Back Bay Chorale affirms B-minor Mass’s grandeur
CAMBRIDGE — J. S. Bach’s Mass in B-Minor is something of a musical palimpsest. Toward the end of his life, the most Lutheran of composers finished a Roman Catholic Mass setting, which, too long and elaborate for practical use, then languished, an unperformed cult curiosity, for the better part of a century. Even now, its masterpiece status assured, the question is what exactly to make of the Mass. Is it an abstract experiment? A private drama made public? A noble monument?
On Saturday, the Back Bay Chorale and director Scott Allen Jarrett firmly chose the last.
The sound was plush but sober, and tempi were on the deliberate side, eschewing historically informed haste; this was faith as a solid haven, not a perilous adventure. The Mass’s extremes of length and magnification — the opening “Kyrie eleison’’ expends 10 minutes on two words — are a formidable climb for any choir; the Chorale did an admirable job scaling the heights, focus and endurance never flagging.
Intonation and blend remained solid, even with the upper voices adopting an early-music, vibrato-less tone.
The leaner sound came at some sacrifice of impact: Passages requiring punch only really worked in the reinforcing presence of trumpets and timpani. But soft sections, like the “Qui tollis’’ in the Gloria or the “Et incarnatus est’’ in the Credo, were lovely, luminous, and ethereal. The orchestra, a well-cast portion of the city’s deep freelance community, offered warm sound and polished detail.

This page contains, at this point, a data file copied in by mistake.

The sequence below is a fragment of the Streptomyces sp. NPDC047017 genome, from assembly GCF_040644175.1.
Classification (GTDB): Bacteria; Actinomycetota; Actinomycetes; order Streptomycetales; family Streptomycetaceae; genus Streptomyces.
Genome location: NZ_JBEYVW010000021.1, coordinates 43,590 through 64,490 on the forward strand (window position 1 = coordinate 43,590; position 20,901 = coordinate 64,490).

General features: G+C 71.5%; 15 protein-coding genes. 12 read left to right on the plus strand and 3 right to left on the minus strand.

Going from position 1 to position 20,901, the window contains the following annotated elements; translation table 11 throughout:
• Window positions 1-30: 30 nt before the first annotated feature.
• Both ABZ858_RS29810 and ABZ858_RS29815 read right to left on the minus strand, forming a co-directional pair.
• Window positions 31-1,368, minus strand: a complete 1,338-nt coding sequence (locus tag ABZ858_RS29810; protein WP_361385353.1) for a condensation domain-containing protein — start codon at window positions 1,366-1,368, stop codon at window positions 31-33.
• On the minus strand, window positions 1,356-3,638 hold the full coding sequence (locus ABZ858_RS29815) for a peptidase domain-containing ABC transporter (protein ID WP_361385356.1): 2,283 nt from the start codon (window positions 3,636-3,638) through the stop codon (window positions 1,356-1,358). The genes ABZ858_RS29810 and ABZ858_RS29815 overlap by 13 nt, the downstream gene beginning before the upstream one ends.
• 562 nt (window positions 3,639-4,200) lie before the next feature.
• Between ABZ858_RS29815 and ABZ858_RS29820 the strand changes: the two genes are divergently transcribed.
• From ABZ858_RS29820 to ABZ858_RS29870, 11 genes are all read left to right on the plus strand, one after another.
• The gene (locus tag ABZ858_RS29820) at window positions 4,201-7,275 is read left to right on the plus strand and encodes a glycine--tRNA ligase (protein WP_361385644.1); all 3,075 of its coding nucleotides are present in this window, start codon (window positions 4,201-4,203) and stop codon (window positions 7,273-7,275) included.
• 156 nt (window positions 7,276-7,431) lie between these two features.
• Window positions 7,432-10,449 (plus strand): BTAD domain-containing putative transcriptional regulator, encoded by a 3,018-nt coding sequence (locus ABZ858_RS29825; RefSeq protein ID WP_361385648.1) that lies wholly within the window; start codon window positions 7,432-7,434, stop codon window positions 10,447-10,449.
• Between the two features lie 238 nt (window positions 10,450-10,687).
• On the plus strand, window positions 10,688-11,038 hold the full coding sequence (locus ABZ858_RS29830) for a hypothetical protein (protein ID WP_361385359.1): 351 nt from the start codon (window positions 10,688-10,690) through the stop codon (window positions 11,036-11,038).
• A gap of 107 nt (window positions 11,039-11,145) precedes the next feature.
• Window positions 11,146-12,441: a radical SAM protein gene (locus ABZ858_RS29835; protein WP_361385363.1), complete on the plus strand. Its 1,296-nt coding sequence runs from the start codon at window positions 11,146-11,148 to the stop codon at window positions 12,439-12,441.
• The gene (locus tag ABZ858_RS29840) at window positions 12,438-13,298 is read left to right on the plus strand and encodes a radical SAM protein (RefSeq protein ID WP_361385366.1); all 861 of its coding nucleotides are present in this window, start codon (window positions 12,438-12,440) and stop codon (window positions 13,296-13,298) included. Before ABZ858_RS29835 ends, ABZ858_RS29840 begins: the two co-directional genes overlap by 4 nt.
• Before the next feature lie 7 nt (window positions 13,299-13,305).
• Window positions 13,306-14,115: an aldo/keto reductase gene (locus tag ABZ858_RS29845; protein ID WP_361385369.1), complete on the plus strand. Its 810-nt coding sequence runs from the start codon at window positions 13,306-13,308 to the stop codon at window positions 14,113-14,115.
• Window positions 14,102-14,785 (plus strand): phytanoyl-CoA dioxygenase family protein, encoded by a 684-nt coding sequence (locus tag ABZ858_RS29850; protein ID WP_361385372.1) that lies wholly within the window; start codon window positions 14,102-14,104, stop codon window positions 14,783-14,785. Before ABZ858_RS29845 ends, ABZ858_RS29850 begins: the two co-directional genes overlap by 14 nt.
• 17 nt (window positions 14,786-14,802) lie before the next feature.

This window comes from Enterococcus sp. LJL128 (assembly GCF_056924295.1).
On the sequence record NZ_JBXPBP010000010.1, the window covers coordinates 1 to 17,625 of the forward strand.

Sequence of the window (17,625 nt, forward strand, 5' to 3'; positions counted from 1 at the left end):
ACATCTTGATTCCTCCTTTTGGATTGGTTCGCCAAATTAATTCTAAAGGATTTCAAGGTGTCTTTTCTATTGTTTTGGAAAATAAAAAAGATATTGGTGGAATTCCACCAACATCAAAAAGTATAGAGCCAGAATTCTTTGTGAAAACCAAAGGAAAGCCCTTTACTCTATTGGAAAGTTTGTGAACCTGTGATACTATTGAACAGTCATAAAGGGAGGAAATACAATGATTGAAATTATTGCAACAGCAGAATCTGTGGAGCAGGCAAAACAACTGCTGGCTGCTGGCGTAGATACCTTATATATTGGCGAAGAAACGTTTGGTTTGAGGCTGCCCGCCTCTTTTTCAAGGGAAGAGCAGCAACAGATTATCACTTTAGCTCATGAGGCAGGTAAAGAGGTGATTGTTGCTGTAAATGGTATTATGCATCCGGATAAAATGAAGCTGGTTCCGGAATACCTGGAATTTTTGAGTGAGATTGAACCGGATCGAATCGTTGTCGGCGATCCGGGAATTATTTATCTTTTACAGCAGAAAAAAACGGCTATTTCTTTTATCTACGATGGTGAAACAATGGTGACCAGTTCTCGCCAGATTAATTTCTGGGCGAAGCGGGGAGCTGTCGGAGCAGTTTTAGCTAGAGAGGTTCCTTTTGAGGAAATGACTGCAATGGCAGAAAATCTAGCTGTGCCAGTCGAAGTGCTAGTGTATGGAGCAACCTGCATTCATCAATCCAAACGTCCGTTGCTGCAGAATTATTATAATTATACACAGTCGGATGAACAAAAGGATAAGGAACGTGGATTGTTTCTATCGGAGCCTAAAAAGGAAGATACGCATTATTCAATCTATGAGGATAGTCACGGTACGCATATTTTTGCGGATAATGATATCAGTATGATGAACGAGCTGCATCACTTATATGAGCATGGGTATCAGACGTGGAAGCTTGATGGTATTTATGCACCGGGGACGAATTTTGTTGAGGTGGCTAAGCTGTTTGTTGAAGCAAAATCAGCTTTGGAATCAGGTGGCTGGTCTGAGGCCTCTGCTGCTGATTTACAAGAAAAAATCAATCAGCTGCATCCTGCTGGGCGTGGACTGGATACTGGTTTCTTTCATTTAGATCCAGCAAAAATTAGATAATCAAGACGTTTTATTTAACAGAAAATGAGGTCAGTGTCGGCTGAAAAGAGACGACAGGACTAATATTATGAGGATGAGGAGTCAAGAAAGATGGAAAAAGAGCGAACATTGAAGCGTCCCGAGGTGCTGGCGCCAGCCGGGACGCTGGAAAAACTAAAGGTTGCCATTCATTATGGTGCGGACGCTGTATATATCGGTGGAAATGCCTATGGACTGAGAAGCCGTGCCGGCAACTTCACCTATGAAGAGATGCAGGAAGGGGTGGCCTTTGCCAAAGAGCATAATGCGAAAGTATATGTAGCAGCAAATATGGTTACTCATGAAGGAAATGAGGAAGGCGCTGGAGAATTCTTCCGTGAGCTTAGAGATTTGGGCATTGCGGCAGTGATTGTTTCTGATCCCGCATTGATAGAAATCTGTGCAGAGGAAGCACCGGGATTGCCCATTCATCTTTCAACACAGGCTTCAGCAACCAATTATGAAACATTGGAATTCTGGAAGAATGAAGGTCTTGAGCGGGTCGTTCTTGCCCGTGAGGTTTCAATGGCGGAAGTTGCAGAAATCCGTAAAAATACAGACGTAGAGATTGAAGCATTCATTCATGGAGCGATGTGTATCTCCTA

Soloists combined overall quality with varied approaches. Soprano Sonja Tengblad’s voice was light but intriguing, with easy flexibility and upper-range sweetness. Both baritone Sumner Thompson and tenor Aaron Sheehan came into their own as the concert progressed, Thompson giving “Et in spiritu sancto’’ a cultivated, suave clarion, Sheehan navigating the serpentine twists of the “Benedictus’’ with tenderly expressive agility. Mezzo-soprano Krista River sang with regal confidence; her “Agnus Dei’’ was especially fine, deftly shaded with melancholic restraint. But it was soprano Kendra Colton who provided the most texture, her rich, ringing sound not just managing Bach’s intricacies, but finding the almost foolish joyousness in their complex twists and turns.
But on the whole, it was a performance of composed grandeur, assured and elegantly proper. Bach’s theological discourse endures in part because it can take a range of interpretation; Jarrett and the performers burnished it into sumptuous ritual. Just the cathedral’s architecture can inspire plenty of awe on its own.
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